What is Bloodborne's Nightmare Moon Presence?

By Rich Stanton on at

I recently wrote about delving into Bloodborne's cut content, which over the past several months has been appearing with some regularity. That article goes into detail on how and why, and chin-strokes a little about the rights and wrongs of exploring stuff that a creator decided to remove from their work. Since writing it I've continued to chew over one of the cut bosses discovered by the individual known as Zullie, which has been given the non-canon community title of the Nightmare Moon Presence.

It's a curious thing and one of the insights that really sparked my imagination about it is that players with different versions of the game find the boss encounter slightly different – in some cases it doesn't move at all, in others players are happily summoning in help. Minor differences and glitches, the latter to be expected in this context of course, but what it suggests is that the Nightmare Moon Presence was being worked on by Fromsoft after the release of the game. That is, this boss was probably at some point destined for inclusion in Bloodborne's DLC.

Fans of the game may remember something interesting in this respect. Bloodborne was initially supposed to have two DLC expansions, which in the end were rolled together into one – and The Old Hunters DLC was absolutely outstanding. While fighting the Nightmare Moon Presence, and before knowing any of this, I was struck by both the arena's similarity to the DLC's final battle – facing the Orphan of Kos on the coast of the Fishing Hamlet – and an unexplained line from one of the game's bosses, Micolash, which references "the grand lake of mud, hidden now from sight."

Here's me briefly yabbering away about all of that.

What does it all mean? This is the point where I demur. I enjoy looking at the Nightmare Moon Presence and speculating about how and where it might once have fitted into Bloodborne's cosmos. But I'm also conscious that this way madness lies, not least in the sense that this thing is not part of the game and, even if you could produce the lore equivalent of a gotcha, it wouldn't really matter – because it's not 'in' the game proper.

I find aspects of it fascinating regardless. The Hunter's Dream and the Hunter's Nightmare are distinct areas in the game, but explicitly linked through both a tombstone in the Dream (which allows you to access the Nightmare) and the character of Gehrman, the first hunter. Gehrman is a prisoner of the Dream, and almost certainly the originator of the Nightmare – it seems likely that it was Gehrman who committed an unholy cross between deicide and infanticide by murdering the Orphan of Kos in the name of science / Byrgenwerth, which is what leads to an ongoing curse on hunters and more broadly humans.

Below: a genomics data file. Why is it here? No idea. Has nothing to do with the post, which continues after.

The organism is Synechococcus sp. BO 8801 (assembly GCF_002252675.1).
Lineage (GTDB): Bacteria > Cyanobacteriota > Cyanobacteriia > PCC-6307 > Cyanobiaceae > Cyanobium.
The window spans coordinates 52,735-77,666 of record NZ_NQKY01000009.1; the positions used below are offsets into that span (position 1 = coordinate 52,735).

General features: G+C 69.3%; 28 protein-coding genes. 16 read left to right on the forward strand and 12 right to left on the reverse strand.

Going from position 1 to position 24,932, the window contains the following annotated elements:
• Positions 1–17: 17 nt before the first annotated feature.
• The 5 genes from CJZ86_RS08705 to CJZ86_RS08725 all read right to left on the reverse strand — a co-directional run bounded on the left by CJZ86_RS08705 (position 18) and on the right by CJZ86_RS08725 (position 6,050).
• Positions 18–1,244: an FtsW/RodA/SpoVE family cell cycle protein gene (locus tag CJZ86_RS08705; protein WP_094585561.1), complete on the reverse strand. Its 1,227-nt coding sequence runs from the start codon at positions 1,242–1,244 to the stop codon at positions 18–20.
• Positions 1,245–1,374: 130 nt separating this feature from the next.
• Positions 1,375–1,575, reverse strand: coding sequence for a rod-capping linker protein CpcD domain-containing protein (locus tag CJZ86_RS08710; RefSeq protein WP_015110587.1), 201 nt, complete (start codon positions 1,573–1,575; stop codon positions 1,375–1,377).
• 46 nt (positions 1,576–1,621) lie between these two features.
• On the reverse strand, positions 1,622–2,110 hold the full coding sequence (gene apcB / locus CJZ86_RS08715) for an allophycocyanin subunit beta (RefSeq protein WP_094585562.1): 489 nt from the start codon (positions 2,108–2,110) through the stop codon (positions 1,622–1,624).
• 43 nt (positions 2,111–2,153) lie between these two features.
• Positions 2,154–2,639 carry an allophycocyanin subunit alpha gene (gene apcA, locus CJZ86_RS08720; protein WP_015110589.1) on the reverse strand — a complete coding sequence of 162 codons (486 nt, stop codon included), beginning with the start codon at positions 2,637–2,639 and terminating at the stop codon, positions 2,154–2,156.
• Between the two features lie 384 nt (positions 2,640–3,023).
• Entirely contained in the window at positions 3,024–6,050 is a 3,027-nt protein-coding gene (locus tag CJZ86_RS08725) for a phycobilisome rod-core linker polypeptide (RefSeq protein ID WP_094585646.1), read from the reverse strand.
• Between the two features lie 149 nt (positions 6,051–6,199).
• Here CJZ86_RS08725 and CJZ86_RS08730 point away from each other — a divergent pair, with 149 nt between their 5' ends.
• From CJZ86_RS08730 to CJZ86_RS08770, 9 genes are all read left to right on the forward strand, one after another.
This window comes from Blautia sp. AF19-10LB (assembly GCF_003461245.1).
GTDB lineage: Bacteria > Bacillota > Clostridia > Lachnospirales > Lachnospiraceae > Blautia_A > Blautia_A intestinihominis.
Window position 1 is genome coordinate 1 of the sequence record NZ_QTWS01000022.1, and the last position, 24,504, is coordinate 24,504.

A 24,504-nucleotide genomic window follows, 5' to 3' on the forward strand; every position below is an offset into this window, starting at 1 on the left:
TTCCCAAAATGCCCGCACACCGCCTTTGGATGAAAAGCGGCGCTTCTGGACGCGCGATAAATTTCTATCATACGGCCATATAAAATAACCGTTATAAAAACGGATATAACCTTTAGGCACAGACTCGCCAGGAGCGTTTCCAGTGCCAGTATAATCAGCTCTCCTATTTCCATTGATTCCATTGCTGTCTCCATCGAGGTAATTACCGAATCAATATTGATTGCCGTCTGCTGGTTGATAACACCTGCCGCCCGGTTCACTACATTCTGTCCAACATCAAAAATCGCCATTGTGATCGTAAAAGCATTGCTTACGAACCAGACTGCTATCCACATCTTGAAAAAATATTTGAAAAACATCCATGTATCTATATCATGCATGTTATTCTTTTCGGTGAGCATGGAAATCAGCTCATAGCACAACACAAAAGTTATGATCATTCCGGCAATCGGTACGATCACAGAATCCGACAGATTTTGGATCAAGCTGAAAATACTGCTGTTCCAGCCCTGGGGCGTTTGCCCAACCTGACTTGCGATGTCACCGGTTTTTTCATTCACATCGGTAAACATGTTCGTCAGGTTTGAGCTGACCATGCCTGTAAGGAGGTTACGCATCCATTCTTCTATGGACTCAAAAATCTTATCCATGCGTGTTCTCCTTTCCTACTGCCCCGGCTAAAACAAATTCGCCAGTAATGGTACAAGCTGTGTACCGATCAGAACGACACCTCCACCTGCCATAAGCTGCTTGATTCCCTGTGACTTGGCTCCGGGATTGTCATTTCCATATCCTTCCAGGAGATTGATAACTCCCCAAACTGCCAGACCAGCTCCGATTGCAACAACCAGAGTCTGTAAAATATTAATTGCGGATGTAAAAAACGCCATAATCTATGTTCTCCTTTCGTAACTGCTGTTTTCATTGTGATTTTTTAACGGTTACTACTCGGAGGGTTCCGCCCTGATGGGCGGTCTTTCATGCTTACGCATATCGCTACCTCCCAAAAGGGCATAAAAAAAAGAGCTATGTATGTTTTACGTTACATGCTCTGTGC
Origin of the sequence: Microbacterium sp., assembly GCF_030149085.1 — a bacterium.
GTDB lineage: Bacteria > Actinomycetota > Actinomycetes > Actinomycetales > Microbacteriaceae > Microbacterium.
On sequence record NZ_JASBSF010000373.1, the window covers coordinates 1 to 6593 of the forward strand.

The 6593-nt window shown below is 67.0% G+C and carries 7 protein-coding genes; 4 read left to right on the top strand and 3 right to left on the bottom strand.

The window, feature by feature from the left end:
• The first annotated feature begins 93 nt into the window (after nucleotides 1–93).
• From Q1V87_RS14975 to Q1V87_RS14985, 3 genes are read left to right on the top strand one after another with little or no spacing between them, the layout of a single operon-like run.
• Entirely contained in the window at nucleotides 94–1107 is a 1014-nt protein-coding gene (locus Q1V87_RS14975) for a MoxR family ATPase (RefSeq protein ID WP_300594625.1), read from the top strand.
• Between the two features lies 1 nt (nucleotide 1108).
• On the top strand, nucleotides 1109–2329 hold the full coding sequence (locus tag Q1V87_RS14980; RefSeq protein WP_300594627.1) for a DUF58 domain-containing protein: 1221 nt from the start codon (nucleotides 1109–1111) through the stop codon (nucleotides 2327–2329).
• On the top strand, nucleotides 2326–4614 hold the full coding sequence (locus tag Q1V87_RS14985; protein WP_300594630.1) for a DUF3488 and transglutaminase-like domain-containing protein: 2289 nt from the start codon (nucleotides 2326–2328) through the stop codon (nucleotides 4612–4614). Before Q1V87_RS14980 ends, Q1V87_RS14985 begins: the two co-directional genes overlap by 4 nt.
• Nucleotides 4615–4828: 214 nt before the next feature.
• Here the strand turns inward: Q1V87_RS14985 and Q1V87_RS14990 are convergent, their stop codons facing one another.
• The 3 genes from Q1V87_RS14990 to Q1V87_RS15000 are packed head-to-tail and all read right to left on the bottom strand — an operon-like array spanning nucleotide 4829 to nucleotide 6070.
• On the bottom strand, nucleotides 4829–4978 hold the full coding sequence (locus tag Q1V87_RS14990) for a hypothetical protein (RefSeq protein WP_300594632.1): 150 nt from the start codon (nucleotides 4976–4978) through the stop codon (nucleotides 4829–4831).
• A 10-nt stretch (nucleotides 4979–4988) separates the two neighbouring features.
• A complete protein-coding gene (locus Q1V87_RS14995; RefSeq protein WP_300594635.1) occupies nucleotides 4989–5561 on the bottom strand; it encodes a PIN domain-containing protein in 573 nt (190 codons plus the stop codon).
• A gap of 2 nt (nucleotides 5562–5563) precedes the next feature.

So this would suggest that the Moon Presence was at one point the real crux of the game's cosmology – presiding over both Dream and Nightmare, the still centre around which all revolves. As it is, in the game, the Moon Presence is still incredibly important and arguably the most important Great One, but it is only one of several. This would also link it more closely to the Orphan of Kos, and bear in mind it's already got some sort of interest in another Great One's child, Mergo.

But here's where I really have to stop. Thing is, who knows if this is the 'Nightmare Moon Presence', or simply an unrelated Great One? Certain physical similarities are undeniable, but it has big differences too – parts of it resemble The One Reborn, other aspects of it remind me of Ebrietas. It's completely possible that this is a whole other entity with an intended role we could never guess at. Given the boss is also found in the Chalice Dungeons, you could just as reasonably say this was intended as a Chalice boss.

What remains fascinating about it is that, in a universe as ambiguous as Bloodborne, there are always questions to be answered. The Nightmare Moon Presence is something that only the most dedicated hunters will see, and even then they're stepping outside the bounds of what should be possible. They're crossing into unknown planes of existence, risking it all (hey, my Bloodborne save file is a Big Deal to me), and never quite sure what they've seen after the event.

In one sense Bloodborne is about the pursuit of knowledge, and what humans will do to obtain it. As a small army of hunters descend, again and again, to check out the Nightmare Moon Presence, it's that same impulse driving us all. What lies beyond? How can we explain it? And what could it all mean for other aspects of this world? The fact there are no hard answers isn't a problem. It's almost the whole point.